[00:08:14] John Lamerton: [00:08:14] So when you say what you want it to look like, you’re talking about what you want your lifestyle to look like.

[00:08:19] And then you think about the business. You’re not saying, well, I want the business to be doing 700,000 pound a year

[00:08:25] by

[00:08:25] 2023, 1.3 million. By this point, you’re thinking actually, what lifestyle do I want? And then, then we need to reverse engineer that and say, all right, to deliver that lifestyle, what numbers do I need the business to hit?

[00:08:39] Rupert Bassadone: [00:08:39] Absolutely. Absolutely. You need to. You need to have a goal, which, which fills you with a desire. So, and you can’t do that. I mean, maybe, maybe, maybe some people are driven by money and of course we all are in some ways, but. Ultimately, unless you know what, you’re going to [00:09:00] spend 700,000 pounds on when you get it.

[00:09:02] It’s quite difficult to visualize it. And so for me, and certainly some, some of the various things I’ve learned through, well, reading your books are the books being a part of the 1% club I’ve learned about visionboards, it’s visualizing what that looks like, and I’ve learned how to go. to not focus on what the business needs to look like first, but to focus on what I actually want.

[00:09:27] How do I, how do I want my life to look like, an analogy which I’ve come across, I think is Pat Flynn’s analogy from his book, will it fly? Which is a great book for if you’re just starting something up, starting a new business Apple or, or. Testing an idea. And he talks about being in an airport, meeting a friend, and it’s five years in the future and you meet that friend and they say, Oh my God, I haven’t seen you for five years.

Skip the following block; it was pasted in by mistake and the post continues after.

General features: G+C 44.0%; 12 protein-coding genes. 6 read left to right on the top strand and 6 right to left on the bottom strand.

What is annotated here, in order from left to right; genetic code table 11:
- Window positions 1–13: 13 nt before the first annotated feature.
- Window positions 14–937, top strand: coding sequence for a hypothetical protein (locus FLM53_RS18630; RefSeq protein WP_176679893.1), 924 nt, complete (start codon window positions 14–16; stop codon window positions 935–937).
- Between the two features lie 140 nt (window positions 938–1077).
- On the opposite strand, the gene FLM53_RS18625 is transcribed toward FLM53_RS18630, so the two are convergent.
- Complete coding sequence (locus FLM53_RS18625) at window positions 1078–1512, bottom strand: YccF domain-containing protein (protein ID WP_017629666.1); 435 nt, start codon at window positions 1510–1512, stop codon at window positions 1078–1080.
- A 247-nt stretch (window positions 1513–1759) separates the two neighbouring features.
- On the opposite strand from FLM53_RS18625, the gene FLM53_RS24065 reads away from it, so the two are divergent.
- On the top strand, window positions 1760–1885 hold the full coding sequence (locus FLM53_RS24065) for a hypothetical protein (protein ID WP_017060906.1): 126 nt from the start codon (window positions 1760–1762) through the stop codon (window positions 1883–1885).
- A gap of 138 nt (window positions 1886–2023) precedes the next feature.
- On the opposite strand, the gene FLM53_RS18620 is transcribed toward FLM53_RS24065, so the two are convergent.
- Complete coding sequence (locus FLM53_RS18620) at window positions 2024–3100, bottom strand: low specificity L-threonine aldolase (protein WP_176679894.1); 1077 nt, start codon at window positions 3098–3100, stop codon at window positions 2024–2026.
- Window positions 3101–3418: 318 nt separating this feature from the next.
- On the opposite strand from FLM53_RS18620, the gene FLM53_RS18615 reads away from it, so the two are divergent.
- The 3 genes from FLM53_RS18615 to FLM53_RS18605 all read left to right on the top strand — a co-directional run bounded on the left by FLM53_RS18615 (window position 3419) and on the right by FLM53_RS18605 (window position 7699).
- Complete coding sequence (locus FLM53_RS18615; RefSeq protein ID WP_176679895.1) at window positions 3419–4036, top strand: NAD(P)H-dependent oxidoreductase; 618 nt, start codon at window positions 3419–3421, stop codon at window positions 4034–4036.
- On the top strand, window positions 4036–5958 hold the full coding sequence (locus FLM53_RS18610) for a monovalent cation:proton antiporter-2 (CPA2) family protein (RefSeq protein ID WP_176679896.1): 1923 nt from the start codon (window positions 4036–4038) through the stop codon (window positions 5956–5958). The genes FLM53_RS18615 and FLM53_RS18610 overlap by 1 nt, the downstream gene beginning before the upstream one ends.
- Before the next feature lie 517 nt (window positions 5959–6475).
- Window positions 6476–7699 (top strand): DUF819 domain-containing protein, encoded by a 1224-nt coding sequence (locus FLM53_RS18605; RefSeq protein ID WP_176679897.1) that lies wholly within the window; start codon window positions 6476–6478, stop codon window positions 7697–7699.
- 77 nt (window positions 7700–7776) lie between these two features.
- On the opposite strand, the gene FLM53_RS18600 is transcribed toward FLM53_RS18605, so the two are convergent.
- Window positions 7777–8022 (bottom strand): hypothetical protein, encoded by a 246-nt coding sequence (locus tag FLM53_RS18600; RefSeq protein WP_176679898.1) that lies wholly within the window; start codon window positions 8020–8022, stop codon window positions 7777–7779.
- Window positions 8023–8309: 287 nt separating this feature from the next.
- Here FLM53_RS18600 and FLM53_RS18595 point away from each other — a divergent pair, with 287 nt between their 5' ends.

[00:09:55] How have you been? And your answer is, Oh my God, incredible. I [00:10:00] feel amazing. Because, and it’s that because, and how you feel and why you feel so amazing that you need to attach to, you need to kind of build that around what you want. And then you can then from there, as you say, then you sort of develop what, what the plan, what the business needs to look like.

[00:10:18] So if I want finding a million pounds to have a great lifestyle, then what business do I need in order to support that? And then break it down from five years down to three years down to one years down to 90 days,

[00:10:33] John Lamerton: [00:10:33] Down, to this week down to today, going to the one thing I’m going to do

[00:10:38] next,

[00:10:39] Rupert Bassadone: [00:10:39] Exactly.

[00:10:40] Exactly.

[00:10:41] John Lamerton: [00:10:41] I love

[00:10:41] that you picked up on desire. Are you reading the words off the, off the top of my wall

[00:10:44] here?